Minister of Immigration, Chris Alexander, continues to make the
hiring of foreign workers difficult for Canadian employers. On
February 21, 2015 Citizenship and Immigration Canada (CIC)
introduced new rules that require employers hiring foreign
nationals under the International Mobility Programs, such as
intra-company transferees and international experience class
workers, to complete a new form and pay a $230 fee per worker as
part of a new employer compliance program.
Canada has two programs available to employers to hire foreign
workers: the Temporary Foreign Worker Program (TFWP) and the
International Mobility Programs (IMP). The TFWP is intended to be
used by employers as a last resort when they are unable to fill
labour shortages in their workforce with qualified Canadian
citizens or permanent residents. The IMP, on the other hand, allows
employers to hire foreign workers under various international
mobility agreements that Canada has signed with other nations.
In the last several years, significant changes have been
introduced to the TFWP to ensure that employers are not abusing the
program or the foreign workers they hire. Employers hiring workers
under the TFWP are required to make legally binding declarations
that they will respect all the terms of their offer of employment
to a foreign worker and comply with all applicable employment laws
in the province or territory where they operate. They must also
agree to be audited through program inspections to verify that they
are meeting their legal obligations.
The new changes announced by CIC on February 21 extend the TFW
compliance measures to the IMP by requiring employers to submit
information about their company and the details of the prospective
employee's job offer before a work permit will be issued. A new
$230 fee is also imposed upon employers for IMP work permits to
provide funding to make ongoing inspections for employer compliance
with the job offers they are making to foreign workers. All of
these changes mean that now ALL employers hiring foreign nationals,
whether under the IMP or TFWP, are subject to inspections to
determine whether they have been compliant with the terms under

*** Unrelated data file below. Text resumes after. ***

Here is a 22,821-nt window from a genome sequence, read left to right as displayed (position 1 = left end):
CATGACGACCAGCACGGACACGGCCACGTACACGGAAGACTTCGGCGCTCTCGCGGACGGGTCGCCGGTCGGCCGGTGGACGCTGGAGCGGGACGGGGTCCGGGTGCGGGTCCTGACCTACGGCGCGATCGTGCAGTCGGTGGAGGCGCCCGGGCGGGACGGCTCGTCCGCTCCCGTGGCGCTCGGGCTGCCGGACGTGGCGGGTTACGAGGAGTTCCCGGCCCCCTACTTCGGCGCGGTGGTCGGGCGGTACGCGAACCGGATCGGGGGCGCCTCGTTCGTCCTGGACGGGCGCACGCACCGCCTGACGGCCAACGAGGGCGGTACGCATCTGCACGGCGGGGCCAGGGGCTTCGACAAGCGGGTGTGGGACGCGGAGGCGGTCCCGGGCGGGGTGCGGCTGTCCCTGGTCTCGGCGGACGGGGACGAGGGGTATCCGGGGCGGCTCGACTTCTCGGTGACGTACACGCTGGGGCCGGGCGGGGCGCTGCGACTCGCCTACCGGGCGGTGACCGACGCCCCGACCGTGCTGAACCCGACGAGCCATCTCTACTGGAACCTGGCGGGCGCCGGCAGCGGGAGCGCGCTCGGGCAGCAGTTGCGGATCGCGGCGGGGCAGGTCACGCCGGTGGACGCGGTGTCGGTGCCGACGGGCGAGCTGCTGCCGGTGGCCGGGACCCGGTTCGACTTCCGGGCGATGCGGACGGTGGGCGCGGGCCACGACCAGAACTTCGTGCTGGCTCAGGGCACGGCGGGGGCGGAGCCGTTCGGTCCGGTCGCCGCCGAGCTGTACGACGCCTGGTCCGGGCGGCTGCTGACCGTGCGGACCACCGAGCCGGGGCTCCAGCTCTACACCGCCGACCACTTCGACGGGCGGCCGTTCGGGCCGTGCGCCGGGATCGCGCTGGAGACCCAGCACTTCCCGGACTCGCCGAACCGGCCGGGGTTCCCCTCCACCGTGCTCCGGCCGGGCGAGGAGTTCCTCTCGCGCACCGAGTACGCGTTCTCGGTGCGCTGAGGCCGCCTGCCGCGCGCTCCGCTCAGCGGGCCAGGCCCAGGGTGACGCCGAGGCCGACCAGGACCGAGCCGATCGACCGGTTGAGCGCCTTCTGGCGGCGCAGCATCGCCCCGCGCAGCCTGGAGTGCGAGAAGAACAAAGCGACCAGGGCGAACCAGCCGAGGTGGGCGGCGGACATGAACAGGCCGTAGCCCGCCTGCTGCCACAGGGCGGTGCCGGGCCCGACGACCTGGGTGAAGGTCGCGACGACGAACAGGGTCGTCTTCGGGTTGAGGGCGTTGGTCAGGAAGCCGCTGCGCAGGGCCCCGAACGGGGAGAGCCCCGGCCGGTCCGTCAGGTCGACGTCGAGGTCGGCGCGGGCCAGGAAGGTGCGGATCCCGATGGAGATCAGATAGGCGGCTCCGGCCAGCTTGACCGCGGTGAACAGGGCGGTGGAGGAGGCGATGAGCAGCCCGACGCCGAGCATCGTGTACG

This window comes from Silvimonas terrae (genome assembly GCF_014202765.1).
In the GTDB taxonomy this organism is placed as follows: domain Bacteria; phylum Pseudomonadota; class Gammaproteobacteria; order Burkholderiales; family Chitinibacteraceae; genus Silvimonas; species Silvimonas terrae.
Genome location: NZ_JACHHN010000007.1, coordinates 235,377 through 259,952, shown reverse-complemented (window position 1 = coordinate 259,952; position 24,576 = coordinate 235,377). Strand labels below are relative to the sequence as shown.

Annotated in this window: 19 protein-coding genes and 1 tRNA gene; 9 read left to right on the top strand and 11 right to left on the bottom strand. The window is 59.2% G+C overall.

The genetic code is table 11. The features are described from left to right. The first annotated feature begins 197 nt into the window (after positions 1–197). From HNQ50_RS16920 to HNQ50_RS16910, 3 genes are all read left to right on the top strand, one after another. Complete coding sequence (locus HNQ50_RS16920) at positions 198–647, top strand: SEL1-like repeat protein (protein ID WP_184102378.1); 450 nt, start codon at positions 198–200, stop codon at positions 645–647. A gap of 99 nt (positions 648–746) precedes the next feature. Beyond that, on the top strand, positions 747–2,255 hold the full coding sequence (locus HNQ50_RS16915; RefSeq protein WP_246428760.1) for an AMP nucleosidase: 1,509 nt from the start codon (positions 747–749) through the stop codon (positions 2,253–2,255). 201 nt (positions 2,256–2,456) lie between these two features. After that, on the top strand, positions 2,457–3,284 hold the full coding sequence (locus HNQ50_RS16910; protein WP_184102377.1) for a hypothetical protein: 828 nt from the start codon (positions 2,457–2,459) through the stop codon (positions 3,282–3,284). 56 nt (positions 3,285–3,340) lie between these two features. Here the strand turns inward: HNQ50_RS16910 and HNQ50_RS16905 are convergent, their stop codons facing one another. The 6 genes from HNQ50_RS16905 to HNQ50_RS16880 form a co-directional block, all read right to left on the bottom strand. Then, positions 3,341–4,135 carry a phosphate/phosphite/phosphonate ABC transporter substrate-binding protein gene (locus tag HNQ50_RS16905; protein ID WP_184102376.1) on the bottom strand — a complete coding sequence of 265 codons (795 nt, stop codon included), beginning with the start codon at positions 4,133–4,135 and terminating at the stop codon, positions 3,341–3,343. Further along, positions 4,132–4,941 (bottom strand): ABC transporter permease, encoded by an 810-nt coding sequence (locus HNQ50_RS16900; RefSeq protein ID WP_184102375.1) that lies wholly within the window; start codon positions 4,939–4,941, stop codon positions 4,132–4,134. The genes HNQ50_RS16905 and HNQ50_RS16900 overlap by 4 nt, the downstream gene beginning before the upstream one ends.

which they were allowed to hire a foreign worker. Non-compliant
employers may face financial penalties, public bans from hiring
foreign workers, or even criminal prosecution in the most serious
The changes announced to the IMP should come as no surprise.
These changes are consistent with the government's recent trend
of introducing tougher new rules for all employers and stiff
penalties for those who break them. Last year, the government
introduced new regulatory changes to enhance measures to prevent,
detect and respond to employer non-compliance, as well as
increasing penalties to punish bad employers and repeat offenders.
Specifically, the government is seeking to introduce monetary
penalties of up to $100,000 for each infraction in serious cases of
non-compliance, taking into account the size of the business and
whether the employer has a prior record of non-compliance. Under
the proposed changes, even if an employer has committed only one
violation, it could be fined multiple times for non-compliance if
the violation affects more than one foreign worker. For example, if
a violation affects five foreign workers, it could result in a
separate fine being made against the employer for each of them!
Now more than ever, employers must be diligent to keep full and
accurate employee records for foreign workers. Employers could be
the subject of inspections and be asked for detailed employee
records up to six years after a foreign worker has stopped working
with them. Employers are recommended to keep employee records for
at least six years, with a focus on pay statements to satisfy
immigration authorities that they were compliant in providing their
foreign workers with the exact employment terms they offered,
including hours of work and the payment of wages and benefits. In
the new world of inspections and compliance, employers now face
significant monetary and reputational risks when hiring foreign
October 12th, 2016 - Immigration authorities conducted the 21st round of invitations under Express Entry in 2016 and 44th overall, inviting 1518 applicants for permanent residence with a lowest CRS score of 484.
October 19th, 2016 - Immigration authorities conducted the 22nd round of invitations under Express Entry in 2016 and 45th overall, inviting 1804 applicants for permanent residence, the largest number ever. The lowest CRS score was 475, a decline from the previous draw.
September 21st, 2016 - Immigration authorities conducted the 20th round of invitations under Express Entry in 2016 and 43rd overall, inviting 1288 applicants for permanent residence with a lowest CRS score of 483.
A unique feature of the new Canada express entry immigration system is that candidates can improve their comprehensive ranking score while in the express entry pool, without submitting a new application. We review important strategies.
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